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On Wednesday, Japan’s Nuclear Regulation Authority (NRA), based on the findings of a new report, advised that one of the country’s nuclear reactors could never be restarted because it lies directly over an active tectonic fault.
After a five month investigation, the NRA report found an active fault (any fault that has moved in the last 130,000 years), under one of the reactors at the Tsuraga power plant in western Japan.
The NRA is currently investigating the faults in the Earth’s crust under five reactors around Japan to determine if they too must receive the same ruling. A second reactor a Tsuraga, just 300 metres from the identified fault is not one of the five, and could possibly be restarted as it is not directly over the fault.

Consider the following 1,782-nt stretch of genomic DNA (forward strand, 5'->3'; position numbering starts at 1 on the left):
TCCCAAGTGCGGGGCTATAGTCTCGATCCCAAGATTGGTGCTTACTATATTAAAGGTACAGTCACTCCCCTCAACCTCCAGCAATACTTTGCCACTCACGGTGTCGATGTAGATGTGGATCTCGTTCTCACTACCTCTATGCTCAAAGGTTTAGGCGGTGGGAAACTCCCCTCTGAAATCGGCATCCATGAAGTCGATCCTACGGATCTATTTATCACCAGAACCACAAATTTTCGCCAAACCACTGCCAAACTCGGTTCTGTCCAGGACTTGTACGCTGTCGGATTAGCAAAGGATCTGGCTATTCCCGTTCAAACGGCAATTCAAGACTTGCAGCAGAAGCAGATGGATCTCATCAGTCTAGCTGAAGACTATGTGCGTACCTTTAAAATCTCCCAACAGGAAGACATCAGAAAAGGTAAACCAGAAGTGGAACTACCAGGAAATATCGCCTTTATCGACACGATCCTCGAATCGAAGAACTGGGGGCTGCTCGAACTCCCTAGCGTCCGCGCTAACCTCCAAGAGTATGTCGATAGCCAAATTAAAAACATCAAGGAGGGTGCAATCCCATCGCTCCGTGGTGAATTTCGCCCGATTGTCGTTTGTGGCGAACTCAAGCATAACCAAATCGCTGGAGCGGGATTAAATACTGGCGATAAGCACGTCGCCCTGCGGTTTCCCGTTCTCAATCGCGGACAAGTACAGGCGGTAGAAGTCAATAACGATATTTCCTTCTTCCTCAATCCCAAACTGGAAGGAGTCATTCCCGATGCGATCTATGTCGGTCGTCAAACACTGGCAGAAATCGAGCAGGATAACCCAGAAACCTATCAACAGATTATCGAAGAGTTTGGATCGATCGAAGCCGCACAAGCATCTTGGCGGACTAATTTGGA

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The reactors fate now lies with the pro-nuclear government, and even though Japan Atomic Power, the company that operates the nuclear power plant at Tsuraga, is expected to ask the NRA’s decision to be overruled, it is unlikely that Prime Minister Shinzo Abe will make such a decision which would risk angering the public.
Since all of Japan’s 50 nuclear reactors were shut-down for maintenance and safety checks following the nuclear meltdown at the Fukushima Daihatsu plant in March 2011, only two have been given permission to restart.
By. Joao Peixe of Oilprice.com
Joao is a writer for Oilprice.com